I know I should have left more wood on the ends, but it worked out fine when I routed out the leg. I started with a pretty short top-bearing router bit to get a deep enough notch in the leg that I could go with a longer bit to complete the mortise. at 1 7/8" deep, 3/4" wide, 19 1/2" long.
Once finished, I cleaned up the corners with a 1/2" chisel and test-fitted the crisscross.
When I was happy with the fit, I went back to the chop. As you may recall, I had to purchase a little more red oak to laminate onto the existing piece intended for the chop. A little Titebond I, a few top-bars and some drying time yielded a great result.
The trouble was, though, my table saw was burning wood every time I cut something with it. Not only was this frustrating because it marred my work cosmetically, it was dangerous because it told me something, somewhere, was binding the wood, which could result in a serious injury from a kickback. I mentioned this to Random Roger Green during his last visit and we took about 30 minutes to loosen up the table top and realign it with some encouragement from a large, rubber mallet. The fence also needed some alignment, which means I had somehow created a perfect storm of misalignments.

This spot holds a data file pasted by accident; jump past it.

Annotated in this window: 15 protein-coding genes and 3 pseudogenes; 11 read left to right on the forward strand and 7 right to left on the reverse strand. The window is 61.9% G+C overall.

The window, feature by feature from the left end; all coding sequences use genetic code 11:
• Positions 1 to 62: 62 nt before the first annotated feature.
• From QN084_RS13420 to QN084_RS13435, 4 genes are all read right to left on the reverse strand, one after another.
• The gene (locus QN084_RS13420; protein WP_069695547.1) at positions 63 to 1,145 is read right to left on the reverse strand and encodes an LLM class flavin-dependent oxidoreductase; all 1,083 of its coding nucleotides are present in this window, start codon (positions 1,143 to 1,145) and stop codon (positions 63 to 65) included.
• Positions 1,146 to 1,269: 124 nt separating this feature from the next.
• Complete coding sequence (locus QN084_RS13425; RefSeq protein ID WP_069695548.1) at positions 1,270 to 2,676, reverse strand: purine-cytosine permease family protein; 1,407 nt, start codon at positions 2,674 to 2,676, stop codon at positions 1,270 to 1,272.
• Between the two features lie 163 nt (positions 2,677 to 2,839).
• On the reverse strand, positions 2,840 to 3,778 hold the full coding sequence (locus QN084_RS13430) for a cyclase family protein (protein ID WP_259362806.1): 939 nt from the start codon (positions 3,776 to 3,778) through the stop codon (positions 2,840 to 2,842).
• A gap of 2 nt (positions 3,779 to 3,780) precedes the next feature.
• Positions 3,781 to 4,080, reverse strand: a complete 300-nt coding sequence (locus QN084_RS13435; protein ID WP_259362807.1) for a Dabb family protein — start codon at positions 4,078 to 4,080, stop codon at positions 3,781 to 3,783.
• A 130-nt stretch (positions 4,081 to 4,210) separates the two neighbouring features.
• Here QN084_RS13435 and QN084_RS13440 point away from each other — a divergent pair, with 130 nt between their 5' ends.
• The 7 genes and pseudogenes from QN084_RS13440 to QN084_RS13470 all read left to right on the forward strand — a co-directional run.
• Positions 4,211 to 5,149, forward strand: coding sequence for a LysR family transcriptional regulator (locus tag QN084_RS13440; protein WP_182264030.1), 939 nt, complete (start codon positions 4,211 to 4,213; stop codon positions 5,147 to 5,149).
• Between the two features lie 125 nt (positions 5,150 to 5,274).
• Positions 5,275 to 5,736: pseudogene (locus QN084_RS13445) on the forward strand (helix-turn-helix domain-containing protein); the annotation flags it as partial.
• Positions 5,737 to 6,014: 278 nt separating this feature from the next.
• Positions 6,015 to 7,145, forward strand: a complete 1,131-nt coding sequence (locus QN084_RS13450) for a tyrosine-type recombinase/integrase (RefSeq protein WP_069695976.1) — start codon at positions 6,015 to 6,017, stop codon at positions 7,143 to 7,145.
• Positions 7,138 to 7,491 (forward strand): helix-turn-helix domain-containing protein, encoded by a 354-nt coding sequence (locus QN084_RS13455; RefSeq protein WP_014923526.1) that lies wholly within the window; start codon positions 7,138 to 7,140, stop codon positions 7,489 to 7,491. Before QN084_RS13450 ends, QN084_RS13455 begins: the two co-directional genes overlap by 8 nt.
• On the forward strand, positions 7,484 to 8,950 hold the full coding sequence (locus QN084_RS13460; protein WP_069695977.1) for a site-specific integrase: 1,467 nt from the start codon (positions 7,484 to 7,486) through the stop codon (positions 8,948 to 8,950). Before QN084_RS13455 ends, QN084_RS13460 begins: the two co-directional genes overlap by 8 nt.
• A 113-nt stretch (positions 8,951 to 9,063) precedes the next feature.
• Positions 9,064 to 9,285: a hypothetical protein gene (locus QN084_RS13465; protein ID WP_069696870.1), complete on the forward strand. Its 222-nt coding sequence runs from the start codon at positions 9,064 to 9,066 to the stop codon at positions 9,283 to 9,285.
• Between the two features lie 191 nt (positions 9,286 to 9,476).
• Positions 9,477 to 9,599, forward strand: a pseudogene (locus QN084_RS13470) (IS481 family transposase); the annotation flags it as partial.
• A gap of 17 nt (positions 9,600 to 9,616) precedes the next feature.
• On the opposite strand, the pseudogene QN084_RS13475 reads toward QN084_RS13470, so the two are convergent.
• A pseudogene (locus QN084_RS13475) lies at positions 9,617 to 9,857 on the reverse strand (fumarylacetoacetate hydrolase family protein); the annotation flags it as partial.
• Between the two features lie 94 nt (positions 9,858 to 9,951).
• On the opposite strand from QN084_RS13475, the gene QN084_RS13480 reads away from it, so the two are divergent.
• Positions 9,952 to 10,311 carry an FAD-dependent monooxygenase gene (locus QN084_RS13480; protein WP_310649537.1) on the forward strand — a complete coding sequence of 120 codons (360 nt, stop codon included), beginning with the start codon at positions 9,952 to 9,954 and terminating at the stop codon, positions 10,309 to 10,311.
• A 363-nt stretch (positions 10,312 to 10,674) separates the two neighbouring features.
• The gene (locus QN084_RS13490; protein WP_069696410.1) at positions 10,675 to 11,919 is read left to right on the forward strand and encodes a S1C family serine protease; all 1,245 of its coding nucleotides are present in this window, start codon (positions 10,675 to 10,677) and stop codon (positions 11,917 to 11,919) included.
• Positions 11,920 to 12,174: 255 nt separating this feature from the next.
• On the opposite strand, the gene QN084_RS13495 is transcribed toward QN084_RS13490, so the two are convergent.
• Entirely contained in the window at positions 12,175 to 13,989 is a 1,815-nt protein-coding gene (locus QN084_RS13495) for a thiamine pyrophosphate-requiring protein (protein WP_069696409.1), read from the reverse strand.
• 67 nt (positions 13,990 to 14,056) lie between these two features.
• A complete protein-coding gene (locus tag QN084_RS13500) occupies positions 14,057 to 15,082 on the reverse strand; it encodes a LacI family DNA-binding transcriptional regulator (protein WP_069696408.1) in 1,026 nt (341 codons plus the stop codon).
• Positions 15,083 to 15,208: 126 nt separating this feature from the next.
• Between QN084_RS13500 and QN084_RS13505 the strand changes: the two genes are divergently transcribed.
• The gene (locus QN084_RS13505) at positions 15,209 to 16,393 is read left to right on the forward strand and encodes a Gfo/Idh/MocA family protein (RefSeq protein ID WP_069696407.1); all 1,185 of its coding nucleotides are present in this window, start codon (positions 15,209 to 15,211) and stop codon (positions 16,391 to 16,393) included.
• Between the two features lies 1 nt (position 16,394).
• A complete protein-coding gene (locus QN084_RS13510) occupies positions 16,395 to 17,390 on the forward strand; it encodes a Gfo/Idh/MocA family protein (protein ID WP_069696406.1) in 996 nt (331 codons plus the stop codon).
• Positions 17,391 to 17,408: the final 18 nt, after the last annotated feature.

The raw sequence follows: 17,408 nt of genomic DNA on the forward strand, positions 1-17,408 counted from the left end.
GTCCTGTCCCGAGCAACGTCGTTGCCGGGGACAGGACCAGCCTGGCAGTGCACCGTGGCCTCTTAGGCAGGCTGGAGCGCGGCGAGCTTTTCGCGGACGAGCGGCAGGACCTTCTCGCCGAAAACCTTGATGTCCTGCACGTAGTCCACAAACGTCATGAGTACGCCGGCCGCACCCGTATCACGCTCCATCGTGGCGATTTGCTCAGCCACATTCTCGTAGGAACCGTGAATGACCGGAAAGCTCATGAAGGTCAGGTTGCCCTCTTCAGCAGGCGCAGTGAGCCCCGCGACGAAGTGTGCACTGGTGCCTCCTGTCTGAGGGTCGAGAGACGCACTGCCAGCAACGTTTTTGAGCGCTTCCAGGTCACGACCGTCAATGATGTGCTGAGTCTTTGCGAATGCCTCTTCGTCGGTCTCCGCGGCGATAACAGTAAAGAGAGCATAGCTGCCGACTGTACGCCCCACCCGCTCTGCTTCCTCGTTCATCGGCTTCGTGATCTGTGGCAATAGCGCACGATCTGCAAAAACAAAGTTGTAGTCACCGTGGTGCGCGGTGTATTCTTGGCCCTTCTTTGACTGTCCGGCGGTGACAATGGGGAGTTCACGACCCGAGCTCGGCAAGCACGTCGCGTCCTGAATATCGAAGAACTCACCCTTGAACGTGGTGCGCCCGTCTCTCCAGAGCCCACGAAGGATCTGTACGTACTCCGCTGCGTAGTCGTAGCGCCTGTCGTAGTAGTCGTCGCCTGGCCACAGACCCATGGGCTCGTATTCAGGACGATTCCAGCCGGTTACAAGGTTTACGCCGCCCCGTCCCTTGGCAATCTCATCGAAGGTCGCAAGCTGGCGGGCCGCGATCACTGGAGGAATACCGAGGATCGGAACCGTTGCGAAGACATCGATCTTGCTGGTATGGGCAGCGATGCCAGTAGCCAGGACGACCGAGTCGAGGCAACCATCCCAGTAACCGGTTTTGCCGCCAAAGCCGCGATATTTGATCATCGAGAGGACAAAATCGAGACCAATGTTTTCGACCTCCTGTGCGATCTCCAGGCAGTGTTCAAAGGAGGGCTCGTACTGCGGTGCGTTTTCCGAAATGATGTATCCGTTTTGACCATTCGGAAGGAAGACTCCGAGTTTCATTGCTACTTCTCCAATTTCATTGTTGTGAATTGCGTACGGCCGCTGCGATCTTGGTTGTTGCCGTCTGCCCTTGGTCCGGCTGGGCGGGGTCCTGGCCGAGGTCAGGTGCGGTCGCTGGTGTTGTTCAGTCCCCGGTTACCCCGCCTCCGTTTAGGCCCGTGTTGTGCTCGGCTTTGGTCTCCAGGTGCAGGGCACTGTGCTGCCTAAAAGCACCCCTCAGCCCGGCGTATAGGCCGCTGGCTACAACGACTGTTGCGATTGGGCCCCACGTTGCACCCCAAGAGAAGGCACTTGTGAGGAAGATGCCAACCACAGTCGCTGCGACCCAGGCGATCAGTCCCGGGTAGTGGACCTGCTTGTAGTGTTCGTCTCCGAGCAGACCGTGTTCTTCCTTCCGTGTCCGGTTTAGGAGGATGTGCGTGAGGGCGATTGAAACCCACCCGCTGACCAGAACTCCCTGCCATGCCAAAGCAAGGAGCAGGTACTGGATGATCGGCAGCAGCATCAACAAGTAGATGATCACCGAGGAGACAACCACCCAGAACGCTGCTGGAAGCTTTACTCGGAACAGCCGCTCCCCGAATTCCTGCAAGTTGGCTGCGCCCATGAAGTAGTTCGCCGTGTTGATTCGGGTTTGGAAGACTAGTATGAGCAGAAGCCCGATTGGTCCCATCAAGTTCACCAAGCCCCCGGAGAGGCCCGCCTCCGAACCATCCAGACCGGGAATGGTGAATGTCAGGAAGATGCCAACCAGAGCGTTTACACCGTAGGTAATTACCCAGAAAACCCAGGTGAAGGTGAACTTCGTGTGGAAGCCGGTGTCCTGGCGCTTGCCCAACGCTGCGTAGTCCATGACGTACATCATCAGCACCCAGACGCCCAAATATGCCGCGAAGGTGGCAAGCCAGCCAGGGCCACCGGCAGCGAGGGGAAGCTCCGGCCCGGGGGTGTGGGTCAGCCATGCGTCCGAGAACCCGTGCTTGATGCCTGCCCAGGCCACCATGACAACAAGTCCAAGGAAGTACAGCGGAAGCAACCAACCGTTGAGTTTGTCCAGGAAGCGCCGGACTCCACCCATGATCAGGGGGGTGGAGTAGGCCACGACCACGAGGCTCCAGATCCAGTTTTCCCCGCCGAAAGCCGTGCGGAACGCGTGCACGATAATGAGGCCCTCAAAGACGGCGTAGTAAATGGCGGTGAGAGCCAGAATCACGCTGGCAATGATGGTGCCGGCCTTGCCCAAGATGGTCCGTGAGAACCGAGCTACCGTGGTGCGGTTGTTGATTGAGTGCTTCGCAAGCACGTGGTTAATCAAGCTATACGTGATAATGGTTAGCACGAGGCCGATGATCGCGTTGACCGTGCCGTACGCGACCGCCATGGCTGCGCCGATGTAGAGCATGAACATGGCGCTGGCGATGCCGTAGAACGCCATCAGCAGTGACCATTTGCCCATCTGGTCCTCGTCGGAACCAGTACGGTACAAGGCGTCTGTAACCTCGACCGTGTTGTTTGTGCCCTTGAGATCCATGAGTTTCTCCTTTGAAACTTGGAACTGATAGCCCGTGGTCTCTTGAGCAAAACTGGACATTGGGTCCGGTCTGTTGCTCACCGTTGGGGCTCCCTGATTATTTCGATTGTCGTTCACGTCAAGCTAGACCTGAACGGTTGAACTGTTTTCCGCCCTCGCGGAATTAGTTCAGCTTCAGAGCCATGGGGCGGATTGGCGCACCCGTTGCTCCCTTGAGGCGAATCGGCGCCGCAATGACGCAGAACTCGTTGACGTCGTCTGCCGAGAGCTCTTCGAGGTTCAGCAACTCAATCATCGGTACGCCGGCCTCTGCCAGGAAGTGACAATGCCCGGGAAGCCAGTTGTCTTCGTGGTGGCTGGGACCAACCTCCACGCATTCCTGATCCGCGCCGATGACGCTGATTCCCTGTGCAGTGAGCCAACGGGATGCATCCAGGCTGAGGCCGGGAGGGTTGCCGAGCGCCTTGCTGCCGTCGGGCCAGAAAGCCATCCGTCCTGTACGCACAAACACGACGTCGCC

When we were done, the saw cut a test piece perfectly - no burning, no binding and no fear. I had cut the chop to size before we made the adjustments to the table saw, so the sides required some super-thin planing to rid them of burn marks. Not frustrating at all.
The irony of using a hand plane to plane down the chop sides meant for a workbench on which I will primarily do hand planing was not lost on me.
When that was done, I started the exacting process of lining out the chop mortise and screw hole on the bench-facing side of the chop. This is tedious and nerve-wracking work because everything must be laid out perfectly or bye-bye choppy.
I did this before Random Roger's visit, so things were off a bit - I was just lining it out for estimation. With his help, I was able to draw everything out for final cutting using a drill press and some interesting Forstner bits. I'll most likely end up finishing the chop mortise and cuts at Roger's place - he has a professional-grade shop that makes mine look like a silly hobby space, which, of course, it is.
Until next time...